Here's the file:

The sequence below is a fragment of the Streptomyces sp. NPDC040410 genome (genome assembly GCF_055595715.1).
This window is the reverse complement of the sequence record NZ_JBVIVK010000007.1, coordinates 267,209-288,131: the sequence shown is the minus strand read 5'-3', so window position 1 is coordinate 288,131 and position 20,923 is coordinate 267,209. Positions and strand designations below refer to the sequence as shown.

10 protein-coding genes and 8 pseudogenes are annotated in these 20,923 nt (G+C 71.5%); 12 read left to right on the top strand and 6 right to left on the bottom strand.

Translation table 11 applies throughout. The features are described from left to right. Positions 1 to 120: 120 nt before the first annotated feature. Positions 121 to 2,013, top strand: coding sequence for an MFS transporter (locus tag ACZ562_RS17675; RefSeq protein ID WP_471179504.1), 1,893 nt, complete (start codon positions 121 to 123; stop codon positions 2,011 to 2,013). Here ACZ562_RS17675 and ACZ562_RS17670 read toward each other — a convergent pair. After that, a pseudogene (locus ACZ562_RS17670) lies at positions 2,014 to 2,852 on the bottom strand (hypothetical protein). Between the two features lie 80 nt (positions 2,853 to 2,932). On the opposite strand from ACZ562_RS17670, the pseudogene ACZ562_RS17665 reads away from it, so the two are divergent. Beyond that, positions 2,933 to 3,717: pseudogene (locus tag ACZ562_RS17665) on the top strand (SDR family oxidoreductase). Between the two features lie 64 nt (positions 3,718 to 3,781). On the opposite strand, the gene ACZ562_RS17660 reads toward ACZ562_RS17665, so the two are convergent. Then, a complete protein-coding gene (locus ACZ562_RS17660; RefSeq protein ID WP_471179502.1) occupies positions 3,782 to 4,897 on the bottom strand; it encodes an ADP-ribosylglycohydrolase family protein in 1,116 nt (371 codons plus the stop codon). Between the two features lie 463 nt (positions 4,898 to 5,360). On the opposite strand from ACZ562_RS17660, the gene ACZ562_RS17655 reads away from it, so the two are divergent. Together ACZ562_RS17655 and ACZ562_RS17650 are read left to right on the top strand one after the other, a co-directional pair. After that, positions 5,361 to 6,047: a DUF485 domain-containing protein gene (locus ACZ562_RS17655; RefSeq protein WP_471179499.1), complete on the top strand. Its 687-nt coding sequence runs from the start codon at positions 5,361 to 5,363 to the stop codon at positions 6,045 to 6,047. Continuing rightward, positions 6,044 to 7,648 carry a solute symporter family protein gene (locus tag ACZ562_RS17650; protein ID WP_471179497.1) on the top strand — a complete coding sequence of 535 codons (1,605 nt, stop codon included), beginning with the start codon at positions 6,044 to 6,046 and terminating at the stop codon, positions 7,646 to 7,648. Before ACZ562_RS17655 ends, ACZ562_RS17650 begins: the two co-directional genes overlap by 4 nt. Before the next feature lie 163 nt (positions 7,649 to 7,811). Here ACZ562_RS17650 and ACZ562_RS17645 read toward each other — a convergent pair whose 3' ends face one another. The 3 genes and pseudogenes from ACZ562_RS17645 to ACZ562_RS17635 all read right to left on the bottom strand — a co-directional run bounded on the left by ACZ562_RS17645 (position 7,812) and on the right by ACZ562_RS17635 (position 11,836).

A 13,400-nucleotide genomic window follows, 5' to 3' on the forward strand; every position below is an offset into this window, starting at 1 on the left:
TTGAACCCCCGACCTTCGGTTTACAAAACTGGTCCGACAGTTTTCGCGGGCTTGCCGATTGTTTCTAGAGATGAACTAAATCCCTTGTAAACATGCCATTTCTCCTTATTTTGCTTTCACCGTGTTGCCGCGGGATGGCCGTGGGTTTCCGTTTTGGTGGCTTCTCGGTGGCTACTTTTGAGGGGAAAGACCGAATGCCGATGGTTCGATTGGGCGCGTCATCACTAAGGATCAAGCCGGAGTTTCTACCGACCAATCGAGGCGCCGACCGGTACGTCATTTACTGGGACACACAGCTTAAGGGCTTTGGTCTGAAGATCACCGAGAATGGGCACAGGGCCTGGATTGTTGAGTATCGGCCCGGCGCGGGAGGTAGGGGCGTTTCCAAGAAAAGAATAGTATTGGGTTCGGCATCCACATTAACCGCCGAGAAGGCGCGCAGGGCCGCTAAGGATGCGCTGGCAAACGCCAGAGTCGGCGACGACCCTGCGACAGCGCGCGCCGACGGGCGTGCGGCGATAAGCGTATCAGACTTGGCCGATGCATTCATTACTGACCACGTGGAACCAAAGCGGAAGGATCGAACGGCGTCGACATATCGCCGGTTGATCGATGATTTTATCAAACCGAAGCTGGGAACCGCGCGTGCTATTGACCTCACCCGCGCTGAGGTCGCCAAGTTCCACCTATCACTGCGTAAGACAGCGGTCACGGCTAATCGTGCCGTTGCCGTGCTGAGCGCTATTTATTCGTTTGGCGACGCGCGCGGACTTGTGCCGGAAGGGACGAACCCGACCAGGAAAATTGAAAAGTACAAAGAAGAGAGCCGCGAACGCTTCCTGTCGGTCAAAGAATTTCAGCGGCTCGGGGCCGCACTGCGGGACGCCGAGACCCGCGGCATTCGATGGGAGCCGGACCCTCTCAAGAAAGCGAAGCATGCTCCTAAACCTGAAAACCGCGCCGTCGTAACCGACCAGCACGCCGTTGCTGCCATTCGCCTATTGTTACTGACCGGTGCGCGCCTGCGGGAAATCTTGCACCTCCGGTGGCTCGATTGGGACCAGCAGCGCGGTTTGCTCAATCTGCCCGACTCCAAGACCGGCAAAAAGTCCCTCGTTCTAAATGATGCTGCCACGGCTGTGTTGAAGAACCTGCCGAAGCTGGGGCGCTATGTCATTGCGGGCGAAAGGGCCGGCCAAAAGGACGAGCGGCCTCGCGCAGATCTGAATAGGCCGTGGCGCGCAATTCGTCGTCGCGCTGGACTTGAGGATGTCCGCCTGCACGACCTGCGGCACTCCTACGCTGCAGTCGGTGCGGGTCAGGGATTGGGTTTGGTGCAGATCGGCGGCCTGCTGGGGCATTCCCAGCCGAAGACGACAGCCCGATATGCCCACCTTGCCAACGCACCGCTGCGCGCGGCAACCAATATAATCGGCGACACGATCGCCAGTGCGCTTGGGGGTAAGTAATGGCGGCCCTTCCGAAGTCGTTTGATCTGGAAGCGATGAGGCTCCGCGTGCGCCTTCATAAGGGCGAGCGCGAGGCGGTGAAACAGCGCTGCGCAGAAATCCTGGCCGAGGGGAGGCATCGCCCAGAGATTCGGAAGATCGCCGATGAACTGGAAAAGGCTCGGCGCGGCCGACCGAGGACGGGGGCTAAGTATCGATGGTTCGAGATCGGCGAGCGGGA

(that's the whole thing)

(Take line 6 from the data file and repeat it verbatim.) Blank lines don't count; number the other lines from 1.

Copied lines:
TTGAACCCCCGACCTTCGGTTTACAAAACTGGTCCGACAGTTTTCGCGGGCTTGCCGATTGTTTCTAGAGATGAACTAAATCCCTTGTAAACATGCCATTTCTCCTTATTTTGCTTTCACCGTGTTGCCGCGGGATGGCCGTGGGTTTCCGTTTTGGTGGCTTCTCGGTGGCTACTTTTGAGGGGAAAGACCGAATGCCGATGGTTCGATTGGGCGCGTCATCACTAAGGATCAAGCCGGAGTTTCTACCGACCAATCGAGGCGCCGACCGGTACGTCATTTACTGGGACACACAGCTTAAGGGCTTTGGTCTGAAGATCACCGAGAATGGGCACAGGGCCTGGATTGTTGAGTATCGGCCCGGCGCGGGAGGTAGGGGCGTTTCCAAGAAAAGAATAGTATTGGGTTCGGCATCCACATTAACCGCCGAGAAGGCGCGCAGGGCCGCTAAGGATGCGCTGGCAAACGCCAGAGTCGGCGACGACCCTGCGACAGCGCGCGCCGACGGGCGTGCGGCGATAAGCGTATCAGACTTGGCCGATGCATTCATTACTGACCACGTGGAACCAAAGCGGAAGGATCGAACGGCGTCGACATATCGCCGGTTGATCGATGATTTTATCAAACCGAAGCTGGGAACCGCGCGTGCTATTGACCTCACCCGCGCTGAGGTCGCCAAGTTCCACCTATCACTGCGTAAGACAGCGGTCACGGCTAATCGTGCCGTTGCCGTGCTGAGCGCTATTTATTCGTTTGGCGACGCGCGCGGACTTGTGCCGGAAGGGACGAACCCGACCAGGAAAATTGAAAAGTACAAAGAAGAGAGCCGCGAACGCTTCCTGTCGGTCAAAGAATTTCAGCGGCTCGGGGCCGCACTGCGGGACGCCGAGACCCGCGGCATTCGATGGGAGCCGGACCCTCTCAAGAAAGCGAAGCATGCTCCTAAACCTGAAAACCGCGCCGTCGTAACCGACCAGCACGCCGTTGCTGCCATTCGCCTATTGTTACTGACCGGTGCGCGCCTGCGGGAAATCTTGCACCTCCGGTGGCTCGATTGGGACCAGCAGCGCGGTTTGCTCAATCTGCCCGACTCCAAGACCGGCAAAAAGTCCCTCGTTCTAAATGATGCTGCCACGGCTGTGTTGAAGAACCTGCCGAAGCTGGGGCGCTATGTCATTGCGGGCGAAAGGGCCGGCCAAAAGGACGAGCGGCCTCGCGCAGATCTGAATAGGCCGTGGCGCGCAATTCGTCGTCGCGCTGGACTTGAGGATGTCCGCCTGCACGACCTGCGGCACTCCTACGCTGCAGTCGGTGCGGGTCAGGGATTGGGTTTGGTGCAGATCGGCGGCCTGCTGGGGCATTCCCAGCCGAAGACGACAGCCCGATATGCCCACCTTGCCAACGCACCGCTGCGCGCGGCAACCAATATAATCGGCGACACGATCGCCAGTGCGCTTGGGGGTAAGTAATGGCGGCCCTTCCGAAGTCGTTTGATCTGGAAGCGATGAGGCTCCGCGTGCGCCTTCATAAGGGCGAGCGCGAGGCGGTGAAACAGCGCTGCGCAGAAATCCTGGCCGAGGGGAGGCATCGCCCAGAGATTCGGAAGATCGCCGATGAACTGGAAAAGGCTCGGCGCGGCCGACCGAGGACGGGGGCTAAGTATCGATGGTTCGAGATCGGCGAGCGGGA